15 December 2005 Edition
Myth of 'giveaway' Budget
BY Mícheál MacDonncha
Once again this year we were treated to the annual media myth of a 'giveaway' Budget. Long overdue rises in social welfare rates, measures to keep people on the minimum wage out of the tax net and to keep those on average industrial wage out of the upper 42% tax rate were described as 'giveaways' by many in the media.
But Finance Minister was not giving away money to the people who will benefit from these Budget items. He was giving back to people the money raised from them through income tax, VAT and a whole range of stealth taxes. In other words he was giving them back their own money. This money is held by the Government in trust for the people who elect Governments in order to provide services in health, education, transport and so on. They have a right to expect those services to be delivered equitably and efficiently.
But instead the Fianna Fáil/PD Government has made an art form of inequity and inefficiency. And this is where the real 'giveaway' Budget comes in. Because public money has been given away in this and previous Budgets to the wealthy friends of the Government who are milking the healthcare system for private profit.
On Tuesday the public spending watchdog, the C&AG, published its report on the bungled health service computer system, PPARS. The report highlights the massive waste of public money on this failed project. The bill rose from the original estimate of €9.1 million to a projected cost of €195 million to the end of 2006. €57 million of this was spent on consultants, including €38.5 million to Deloitte and Touche.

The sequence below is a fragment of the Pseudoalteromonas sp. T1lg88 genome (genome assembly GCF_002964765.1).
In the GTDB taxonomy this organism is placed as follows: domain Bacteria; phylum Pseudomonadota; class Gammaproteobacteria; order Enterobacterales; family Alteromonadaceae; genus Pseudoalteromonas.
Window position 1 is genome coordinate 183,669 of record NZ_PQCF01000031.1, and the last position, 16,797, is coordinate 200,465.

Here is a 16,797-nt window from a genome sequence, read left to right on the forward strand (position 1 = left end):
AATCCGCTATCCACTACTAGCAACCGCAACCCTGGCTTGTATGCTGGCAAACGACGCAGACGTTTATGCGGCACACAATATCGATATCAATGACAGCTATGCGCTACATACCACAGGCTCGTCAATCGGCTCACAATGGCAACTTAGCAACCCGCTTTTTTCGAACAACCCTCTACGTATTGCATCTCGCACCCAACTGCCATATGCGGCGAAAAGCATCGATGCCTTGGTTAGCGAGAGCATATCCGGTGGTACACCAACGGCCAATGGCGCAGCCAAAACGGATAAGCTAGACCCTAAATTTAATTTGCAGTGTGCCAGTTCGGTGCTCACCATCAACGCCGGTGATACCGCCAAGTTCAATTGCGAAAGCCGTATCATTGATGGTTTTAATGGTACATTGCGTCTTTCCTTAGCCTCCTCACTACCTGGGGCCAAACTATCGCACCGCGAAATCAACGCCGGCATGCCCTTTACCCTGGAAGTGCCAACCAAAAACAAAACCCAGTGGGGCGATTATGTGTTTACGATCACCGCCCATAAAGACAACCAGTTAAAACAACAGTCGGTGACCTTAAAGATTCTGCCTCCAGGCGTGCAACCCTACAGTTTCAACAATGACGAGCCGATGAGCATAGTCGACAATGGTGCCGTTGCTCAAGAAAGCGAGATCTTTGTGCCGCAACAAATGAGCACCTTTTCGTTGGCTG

This project has enriched consultants and others with no resultant savings or greater efficiencies for the health services. On the contrary, the bungled system has set back progress towards integrated health services.
In reply to a Dáil Question from Sinn Féin's Caoimhghin Ó Caoláin last month, the Tánaiste and Minister for Health and Children Mary Harney gave the average annual cost of medical card health service entitlements as €954.62 per person. The €195,000,000 wasted on PPARS would pay for medical card services for over 204,000 people for a full year. Before the last General Election the Fianna Fáil/PD government promised to extend the medical card to a further 200,000 people. They duly broke that promise as they continued to allow public money to be poured down the drain, enriching private businesses while public patients suffered.
This was the real giveaway and it happened in every Budget since 1997. Similarly, Finance Minister Brian Cowen in Budget 2006 has extended tax reliefs for developers of private hospitals. Caoimhghin Ó Caoláin asked in the Dáil what these subsidies for the private health industry have cost so far and where the hospitals are located but the Minister could not tell. But the Dáil queries did reveal that these reliefs are not based on any assessment of public health needs.
Speculators, developers and investors in the private health industry are now queuing up to slurp from this trough of public money. Former Finance Minister Charlie McCreevy has admitted that he introduced that tax relief on the suggestion of a private hospital developer in his own constituency. And that Budget giveaway is no myth.